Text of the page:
Cross-sensitivity of psychiatric and behavioral side effects with antiepileptic drug use

Baibing Chen, Hyunmi Choi, Lawrence J. Hirsch, Alexander Legge, Richard Buchsbaum, Kamil Detyniecki

Research output: Contribution to journalArticlepeer-review

7 Scopus citations


Purpose: To determine rates of cross-sensitivity of intolerable psychiatric and behavioral side effects (IPBSEs) among commonly used antiepileptic drugs (AEDs) in adult patients with epilepsy. Methods: IPBSE was defined as a psychiatric or behavioral side effect attributed to AED use that led to a decrease in dose or cessation of an AED. Cross-sensitivity was calculated and was defined as the likelihood of developing IPBSE to a specific AED given IPBSE to another AED. Our sample consisted of 2312 adult patients that were prescribed 2 or more AEDs. Non-AED confounders and were controlled for in all analyses. Results: Among the 2312 patients, 20.2% of patients who had taken at least 2 AEDs had IPBSE(s) attributed to at least one AED; 3.5% had IPBSE to two or more AEDs. History of treated depression and psychosis were found to be significant predictors (p < 0.001) of developing IPBSE and were controlled for in all AED-specific analyses. Cross-sensitivity was seen between LEV and ZNS (p < 0.001). There was a significant increase in odds of experiencing IPBSE to LEV (41.5%; OR = 2.7; p < 0.001) or ZNS (22.1%; OR = 3.5; p < 0.001) given a patient had IPBSE to another AED compared to having no IPBSE to other AEDs (20.5% and 7.5%, respectively). Conclusion: History of depression and psychosis increased risk of developing IPBSE to AEDs. The probability of experiencing IPBSE increased for a patient taking LEV or ZNS if the patient experienced IPBSE to another AED. Our results may be clinically useful for predicting IPBSE associated with certain AEDs.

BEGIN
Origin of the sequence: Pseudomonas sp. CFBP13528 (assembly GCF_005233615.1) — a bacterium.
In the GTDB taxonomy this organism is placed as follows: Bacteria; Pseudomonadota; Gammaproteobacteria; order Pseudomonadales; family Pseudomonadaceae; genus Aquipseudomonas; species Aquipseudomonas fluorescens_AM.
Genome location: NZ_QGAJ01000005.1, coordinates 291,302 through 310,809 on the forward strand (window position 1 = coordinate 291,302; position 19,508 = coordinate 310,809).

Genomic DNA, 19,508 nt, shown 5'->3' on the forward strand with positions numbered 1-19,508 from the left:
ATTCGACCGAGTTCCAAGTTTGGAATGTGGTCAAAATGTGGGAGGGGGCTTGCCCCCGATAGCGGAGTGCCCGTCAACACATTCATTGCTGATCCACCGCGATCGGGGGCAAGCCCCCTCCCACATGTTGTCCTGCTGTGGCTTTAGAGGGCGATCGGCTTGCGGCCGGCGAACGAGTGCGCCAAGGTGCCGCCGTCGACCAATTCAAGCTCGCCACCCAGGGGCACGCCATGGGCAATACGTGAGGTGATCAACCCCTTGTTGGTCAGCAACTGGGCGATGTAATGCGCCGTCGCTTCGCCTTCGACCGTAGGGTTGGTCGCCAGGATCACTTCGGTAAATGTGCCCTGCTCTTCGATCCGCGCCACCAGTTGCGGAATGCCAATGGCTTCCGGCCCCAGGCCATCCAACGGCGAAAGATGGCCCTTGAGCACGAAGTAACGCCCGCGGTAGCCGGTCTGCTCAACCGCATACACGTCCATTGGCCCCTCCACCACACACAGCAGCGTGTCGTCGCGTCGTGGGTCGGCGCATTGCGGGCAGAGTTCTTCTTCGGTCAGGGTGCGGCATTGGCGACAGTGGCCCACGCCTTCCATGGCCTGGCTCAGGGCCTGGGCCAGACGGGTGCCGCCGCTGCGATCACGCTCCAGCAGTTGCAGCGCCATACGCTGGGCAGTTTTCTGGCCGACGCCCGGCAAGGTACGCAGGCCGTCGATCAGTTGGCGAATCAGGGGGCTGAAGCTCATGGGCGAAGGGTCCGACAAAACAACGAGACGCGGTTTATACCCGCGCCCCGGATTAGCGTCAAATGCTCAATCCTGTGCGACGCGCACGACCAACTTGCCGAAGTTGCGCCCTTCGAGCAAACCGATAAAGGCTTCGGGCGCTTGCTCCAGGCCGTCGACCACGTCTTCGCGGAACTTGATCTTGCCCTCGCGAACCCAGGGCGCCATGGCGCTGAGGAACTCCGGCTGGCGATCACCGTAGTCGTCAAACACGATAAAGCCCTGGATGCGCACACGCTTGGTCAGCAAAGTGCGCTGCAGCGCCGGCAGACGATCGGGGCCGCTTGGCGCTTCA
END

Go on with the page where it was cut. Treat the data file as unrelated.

Original languageEnglish (US)
Pages (from-to)38-42
Number of pages5
StatePublished - Nov 2018
Externally publishedYes


  • Anticonvulsant
  • Depression
  • Levetiracetam
  • Psychosis
  • Seizure
  • Zonisamide

ASJC Scopus subject areas

  • Neurology
  • Clinical Neurology


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